Although I’ve done a little bit of doubleweave, I never would have considered it for a napkin. These weavers made me think about a lot of things differently. I also find it interesting that this woman made the decision to put the design only along one edge of the napkin. (It may not appear that way in the photo, since I folded it over so that you could see both sides.) I think I’m WAY to hung up on the symmetrical. This weaver also worked in a really fine 30/2 cotton.
doubleweave napkin

Now for my four favorite napkins.

First is a simple plain weave napkin in 10/2 pearl cotton, but again, done with amazing symmetry. I also like the colors the weaver chose. This napkin was woven by a fairly new weaver, so I really appreciate the fact that her beat was so consistent.
purple plain weave napkin

Next is a beautiful 8-shaft twill in two complementary shades of gray 16/2 pearl cotton. The weave is extremely consistent, and the overall look is very professional and formal. I must say, although I find this napkin lovely, I would have been extremely bored weaving a number of them — too much the same to keep my interest for that long. On the other hand, I learned how great this simple pattern can look with two similar colors. I’ve shown you both sides – with the lighter and the darker gray predominating.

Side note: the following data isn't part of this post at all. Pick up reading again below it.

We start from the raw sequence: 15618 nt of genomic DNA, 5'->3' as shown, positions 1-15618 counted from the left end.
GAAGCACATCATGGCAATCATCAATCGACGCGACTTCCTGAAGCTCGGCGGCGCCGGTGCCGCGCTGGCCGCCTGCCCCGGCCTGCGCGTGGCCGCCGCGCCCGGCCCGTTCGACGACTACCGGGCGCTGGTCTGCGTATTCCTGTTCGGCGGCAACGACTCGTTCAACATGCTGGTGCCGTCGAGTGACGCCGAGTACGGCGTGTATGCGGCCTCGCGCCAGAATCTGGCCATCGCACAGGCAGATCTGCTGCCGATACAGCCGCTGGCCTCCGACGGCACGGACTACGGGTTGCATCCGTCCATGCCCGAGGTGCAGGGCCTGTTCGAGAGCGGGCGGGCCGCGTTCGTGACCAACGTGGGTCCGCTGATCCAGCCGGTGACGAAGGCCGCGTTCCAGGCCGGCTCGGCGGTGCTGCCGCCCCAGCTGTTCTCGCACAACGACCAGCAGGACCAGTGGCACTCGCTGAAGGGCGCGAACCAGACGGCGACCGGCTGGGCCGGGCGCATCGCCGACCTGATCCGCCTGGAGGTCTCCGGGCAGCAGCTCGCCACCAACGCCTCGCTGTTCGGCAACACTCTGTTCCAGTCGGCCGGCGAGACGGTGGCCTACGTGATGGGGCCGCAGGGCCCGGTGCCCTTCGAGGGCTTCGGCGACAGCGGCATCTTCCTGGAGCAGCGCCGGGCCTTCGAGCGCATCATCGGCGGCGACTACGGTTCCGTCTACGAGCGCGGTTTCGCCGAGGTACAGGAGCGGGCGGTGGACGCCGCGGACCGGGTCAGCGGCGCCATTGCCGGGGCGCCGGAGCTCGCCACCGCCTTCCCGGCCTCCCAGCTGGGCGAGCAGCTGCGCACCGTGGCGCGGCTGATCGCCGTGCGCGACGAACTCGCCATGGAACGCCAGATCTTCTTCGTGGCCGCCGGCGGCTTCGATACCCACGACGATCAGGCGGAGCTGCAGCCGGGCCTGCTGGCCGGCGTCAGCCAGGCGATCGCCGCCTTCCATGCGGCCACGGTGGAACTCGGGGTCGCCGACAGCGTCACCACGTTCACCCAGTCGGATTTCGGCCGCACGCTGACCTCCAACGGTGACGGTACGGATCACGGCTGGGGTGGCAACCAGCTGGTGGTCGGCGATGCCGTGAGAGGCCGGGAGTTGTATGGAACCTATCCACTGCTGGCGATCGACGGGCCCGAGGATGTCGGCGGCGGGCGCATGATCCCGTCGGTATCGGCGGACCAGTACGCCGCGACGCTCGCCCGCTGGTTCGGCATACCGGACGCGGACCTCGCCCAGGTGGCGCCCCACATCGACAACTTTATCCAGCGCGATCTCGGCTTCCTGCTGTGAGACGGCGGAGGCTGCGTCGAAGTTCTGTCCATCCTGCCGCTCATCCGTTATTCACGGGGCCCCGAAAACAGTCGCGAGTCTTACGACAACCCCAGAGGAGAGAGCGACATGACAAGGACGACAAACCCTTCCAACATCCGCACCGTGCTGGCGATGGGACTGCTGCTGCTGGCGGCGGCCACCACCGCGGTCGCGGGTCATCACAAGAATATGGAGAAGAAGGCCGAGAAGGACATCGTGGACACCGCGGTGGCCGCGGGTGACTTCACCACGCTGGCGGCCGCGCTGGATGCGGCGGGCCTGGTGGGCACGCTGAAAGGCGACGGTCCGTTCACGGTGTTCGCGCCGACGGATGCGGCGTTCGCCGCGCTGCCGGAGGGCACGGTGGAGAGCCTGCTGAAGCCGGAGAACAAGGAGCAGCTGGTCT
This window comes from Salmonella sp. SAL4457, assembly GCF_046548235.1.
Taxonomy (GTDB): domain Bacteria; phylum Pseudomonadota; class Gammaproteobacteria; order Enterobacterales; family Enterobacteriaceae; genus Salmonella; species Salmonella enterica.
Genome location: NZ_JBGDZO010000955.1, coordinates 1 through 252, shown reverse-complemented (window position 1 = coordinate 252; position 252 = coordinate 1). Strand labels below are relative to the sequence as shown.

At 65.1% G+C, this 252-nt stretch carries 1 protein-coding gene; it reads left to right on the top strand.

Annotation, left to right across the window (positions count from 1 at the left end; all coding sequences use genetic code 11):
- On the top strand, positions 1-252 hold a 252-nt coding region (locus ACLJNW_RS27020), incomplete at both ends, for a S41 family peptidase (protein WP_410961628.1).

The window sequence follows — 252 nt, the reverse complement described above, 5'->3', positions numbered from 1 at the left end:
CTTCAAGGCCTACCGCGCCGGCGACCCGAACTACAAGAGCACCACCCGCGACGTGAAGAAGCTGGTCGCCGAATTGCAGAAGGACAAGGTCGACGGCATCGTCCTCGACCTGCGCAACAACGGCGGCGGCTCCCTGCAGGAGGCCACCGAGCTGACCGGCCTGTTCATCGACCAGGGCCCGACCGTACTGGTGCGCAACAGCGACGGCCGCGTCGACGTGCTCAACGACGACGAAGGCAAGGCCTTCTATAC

gray twill napkin

This napkin is an 8-shaft pattern woven in 10/2 pearl cotton in a natural and navy blue. I like the arrangement of the lace weave pattern and the navy border. One of the really nice things about this napkin, and one I wouldn’t have thought of, is the fact that the weaver bound the napkin in a navy bias tape. And she did such an incredibly neat job of sewing on that tape – mitered corners & all.
blue & white huck napkin

Finally, my most favorite napkin of all. Woven on 4 shafts with a Bronson lace band, this napkin screams class at me. It’s made from a 10/2 blend of flax & rayon, with bands of cotton & linen. Again, I would not have made the band on just one edge of the napkin, but then, I think that added to this napkin’s beauty. I’m showing you just a piece of this napkin in hopes that the loveliness of the pattern comes through.